The Cake is a play written by Bekah Brunstetter in 2017, following the controversy surrounding the Masterpiece Cake Shop. The shop’s owner, a Christian, declined to bake a wedding cake for a gay couple citing his religious beliefs. The play follows a similar premise. In it, Bekah introduces the audience to Della, a southern, Christian woman who owns a bakery in a small town. Della’s best friend passed away and, as a result, Della has a mother-like relationship with her best friend’s daughter, Jen. Jen approaches Della with fantastic news! Jen is engaged and wants Della to bake her wedding cake. Honored by Jen’s request, Della is thrilled to bake Jen’s cake. That is, until Della realizes that Jen is marrying a woman.
It would be simple for Bekah to cast Della off as a bigot and position her as the antagonist of the show. But rather than do that, Bekah attempts to explore Della’s humanity. What systems lead to Della’s beliefs? Is Della a good person?
We learn that Della’s bigotry stems from various systems. Her beliefs stem from her insecurities. As Della confronts her bigotry, she has to reckon with her sexuality and potential bisexuality. Della has to resist her husband who condemns homosexuality, and she confronts the patriarchy that gives her husband dominion over her personal beliefs. Along the way, her prejudice results in her disqualification from a baking show. Her life-long dream. Despite this disappointment, she can reflect on her beliefs instead of growing angry. And while Della never attends the wedding, she secretly bakes a cake and drops it off at Jen’s wedding against her husband’s will.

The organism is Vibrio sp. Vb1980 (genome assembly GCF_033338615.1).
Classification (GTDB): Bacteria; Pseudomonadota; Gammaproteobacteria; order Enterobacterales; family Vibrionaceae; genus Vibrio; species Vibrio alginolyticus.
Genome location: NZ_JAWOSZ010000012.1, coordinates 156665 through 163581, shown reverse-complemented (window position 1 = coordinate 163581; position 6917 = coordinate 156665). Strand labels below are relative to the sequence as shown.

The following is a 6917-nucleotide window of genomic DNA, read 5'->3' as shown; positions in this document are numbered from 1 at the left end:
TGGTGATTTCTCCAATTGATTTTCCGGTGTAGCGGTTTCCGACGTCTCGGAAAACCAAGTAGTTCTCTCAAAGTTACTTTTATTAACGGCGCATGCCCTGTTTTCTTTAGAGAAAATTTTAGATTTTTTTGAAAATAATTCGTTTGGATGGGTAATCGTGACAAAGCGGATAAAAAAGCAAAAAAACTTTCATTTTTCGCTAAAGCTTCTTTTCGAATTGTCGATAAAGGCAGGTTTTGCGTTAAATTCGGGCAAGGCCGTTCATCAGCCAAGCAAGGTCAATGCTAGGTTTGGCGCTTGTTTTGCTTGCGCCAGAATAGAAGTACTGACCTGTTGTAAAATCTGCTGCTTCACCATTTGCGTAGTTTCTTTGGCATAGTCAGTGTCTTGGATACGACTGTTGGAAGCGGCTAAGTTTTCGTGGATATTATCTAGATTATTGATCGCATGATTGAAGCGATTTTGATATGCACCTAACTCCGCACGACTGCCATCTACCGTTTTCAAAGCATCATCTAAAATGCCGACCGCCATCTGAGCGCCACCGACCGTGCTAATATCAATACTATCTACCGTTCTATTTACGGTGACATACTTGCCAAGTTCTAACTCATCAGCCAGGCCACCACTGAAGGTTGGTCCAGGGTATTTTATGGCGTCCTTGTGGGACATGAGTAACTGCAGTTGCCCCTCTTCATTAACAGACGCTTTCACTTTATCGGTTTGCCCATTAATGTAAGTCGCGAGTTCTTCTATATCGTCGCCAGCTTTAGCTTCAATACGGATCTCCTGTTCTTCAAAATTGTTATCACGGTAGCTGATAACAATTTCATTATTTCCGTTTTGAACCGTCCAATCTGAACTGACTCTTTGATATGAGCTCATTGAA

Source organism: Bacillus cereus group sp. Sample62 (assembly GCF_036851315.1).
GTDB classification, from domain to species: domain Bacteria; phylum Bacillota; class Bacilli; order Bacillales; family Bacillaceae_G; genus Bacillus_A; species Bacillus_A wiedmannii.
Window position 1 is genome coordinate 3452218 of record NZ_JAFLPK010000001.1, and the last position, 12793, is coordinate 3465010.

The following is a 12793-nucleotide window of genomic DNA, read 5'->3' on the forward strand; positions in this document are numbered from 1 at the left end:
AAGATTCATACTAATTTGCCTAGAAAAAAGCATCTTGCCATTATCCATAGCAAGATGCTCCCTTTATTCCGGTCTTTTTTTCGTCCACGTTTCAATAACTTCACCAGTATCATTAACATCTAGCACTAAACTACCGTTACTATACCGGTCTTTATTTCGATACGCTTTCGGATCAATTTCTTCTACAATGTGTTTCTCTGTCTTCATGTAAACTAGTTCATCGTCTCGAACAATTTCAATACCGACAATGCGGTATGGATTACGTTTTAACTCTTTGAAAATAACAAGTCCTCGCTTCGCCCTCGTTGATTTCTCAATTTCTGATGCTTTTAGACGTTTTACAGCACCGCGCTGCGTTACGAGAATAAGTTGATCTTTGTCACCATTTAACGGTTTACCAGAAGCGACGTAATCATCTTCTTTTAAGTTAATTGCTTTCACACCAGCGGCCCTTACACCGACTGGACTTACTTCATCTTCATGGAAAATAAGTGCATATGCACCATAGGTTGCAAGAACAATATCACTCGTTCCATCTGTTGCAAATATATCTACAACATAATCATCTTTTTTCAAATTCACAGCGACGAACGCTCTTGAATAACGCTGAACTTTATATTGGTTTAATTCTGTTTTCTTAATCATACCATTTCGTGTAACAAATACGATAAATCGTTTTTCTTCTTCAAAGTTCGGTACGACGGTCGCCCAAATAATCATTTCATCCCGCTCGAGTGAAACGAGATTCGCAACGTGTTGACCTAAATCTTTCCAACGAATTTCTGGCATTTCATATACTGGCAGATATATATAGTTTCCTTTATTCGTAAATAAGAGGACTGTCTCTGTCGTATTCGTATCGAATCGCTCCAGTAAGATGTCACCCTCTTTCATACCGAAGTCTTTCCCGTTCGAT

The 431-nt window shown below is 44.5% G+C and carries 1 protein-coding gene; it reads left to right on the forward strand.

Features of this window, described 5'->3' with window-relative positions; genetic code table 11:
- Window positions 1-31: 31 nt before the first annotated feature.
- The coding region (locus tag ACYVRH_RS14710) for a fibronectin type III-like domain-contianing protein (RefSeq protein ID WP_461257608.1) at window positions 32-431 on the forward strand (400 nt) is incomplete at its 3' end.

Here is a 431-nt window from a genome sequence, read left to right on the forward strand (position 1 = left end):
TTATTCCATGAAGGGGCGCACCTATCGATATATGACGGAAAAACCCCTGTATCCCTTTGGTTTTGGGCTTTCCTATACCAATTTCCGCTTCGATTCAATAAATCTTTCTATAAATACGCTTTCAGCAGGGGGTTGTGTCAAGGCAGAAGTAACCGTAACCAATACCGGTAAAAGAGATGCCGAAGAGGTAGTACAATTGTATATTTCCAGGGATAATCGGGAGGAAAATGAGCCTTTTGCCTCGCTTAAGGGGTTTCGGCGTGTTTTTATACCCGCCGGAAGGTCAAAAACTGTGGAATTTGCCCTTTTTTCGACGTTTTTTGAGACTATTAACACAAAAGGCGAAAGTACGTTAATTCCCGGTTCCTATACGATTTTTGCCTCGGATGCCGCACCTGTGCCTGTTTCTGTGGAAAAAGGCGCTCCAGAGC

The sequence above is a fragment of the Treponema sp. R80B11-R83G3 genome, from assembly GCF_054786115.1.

As we go through the story, we get a glimpse into critical love. The developments show us Della’s redeeming qualities. They show us that Della deeply loves Jen. But, Bekah never lets Della off the hook. There are real consequences to Della’s bigotry, yet Bekah still gives Della the room for redemption. Bekah’s treatment of Della gives us insight into how we can find redemption in The New South.